Come For The Ghosts, Stay for the Pie

My sister sent me a story describing ghostly goings-on down the hill from her house and followed that up with a story that includes a video of ghost hunters investigating the “devil’s footprint” found at the same site. Although I’ve made some good fun of the video (e.g. the “shocking” failure of the camera batteries, likely due to purchase at the local discounter, Marden’s; the placement of the “footprint”, which suggested a very short person practicing their kickboxing moves), this does make an excellent setting for a story. It need not be the obvious ghost story (or reboot of “The Rocky Horror Picture Show,” the opening segment of which it brings to mind), as the old meeting house turned church looks ripe for stories about a struggling rural town facing a fateful vote or the rummage sale where they accidentally sold the priceless (object of your choice) for 75 cents on the bargain table. I can just smell the strawberry rhubarb pie on the pastry table.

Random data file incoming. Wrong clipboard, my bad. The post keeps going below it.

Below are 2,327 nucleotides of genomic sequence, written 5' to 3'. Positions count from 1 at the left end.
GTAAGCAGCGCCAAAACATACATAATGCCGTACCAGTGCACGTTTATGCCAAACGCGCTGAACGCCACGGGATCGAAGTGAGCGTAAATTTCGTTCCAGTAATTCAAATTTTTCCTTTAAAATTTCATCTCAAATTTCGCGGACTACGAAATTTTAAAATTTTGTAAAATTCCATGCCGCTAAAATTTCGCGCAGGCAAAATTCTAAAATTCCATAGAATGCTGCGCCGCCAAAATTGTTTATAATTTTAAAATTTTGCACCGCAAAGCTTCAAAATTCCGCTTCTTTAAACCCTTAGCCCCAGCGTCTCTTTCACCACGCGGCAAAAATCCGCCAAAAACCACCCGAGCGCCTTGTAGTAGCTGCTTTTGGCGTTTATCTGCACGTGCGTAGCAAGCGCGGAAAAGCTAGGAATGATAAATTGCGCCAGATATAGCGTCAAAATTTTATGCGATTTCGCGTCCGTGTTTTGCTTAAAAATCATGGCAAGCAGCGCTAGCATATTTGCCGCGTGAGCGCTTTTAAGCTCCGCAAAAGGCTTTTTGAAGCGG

P.S. My sister strenuously objected to the use “middle of nowhere” throughout the video. Considering that this road connects to a busy artery running into the state capital and this is Maine (where true “nowhere” can be found in places with names like “T2R10” that have few paved roads and more moose than people), I’d agree. Furthermore, you’d want to make sure your rummage sale was well connected enough to attract the fateful buyer. Town size perception distortion is a favorite topic of mine and very likely to be my next post.

PostScript: While perusing “devil’s footprint” stories (of which I knew there were many, especially in New England) I found a longer and more coherent piece about my sister’s weird backyard.


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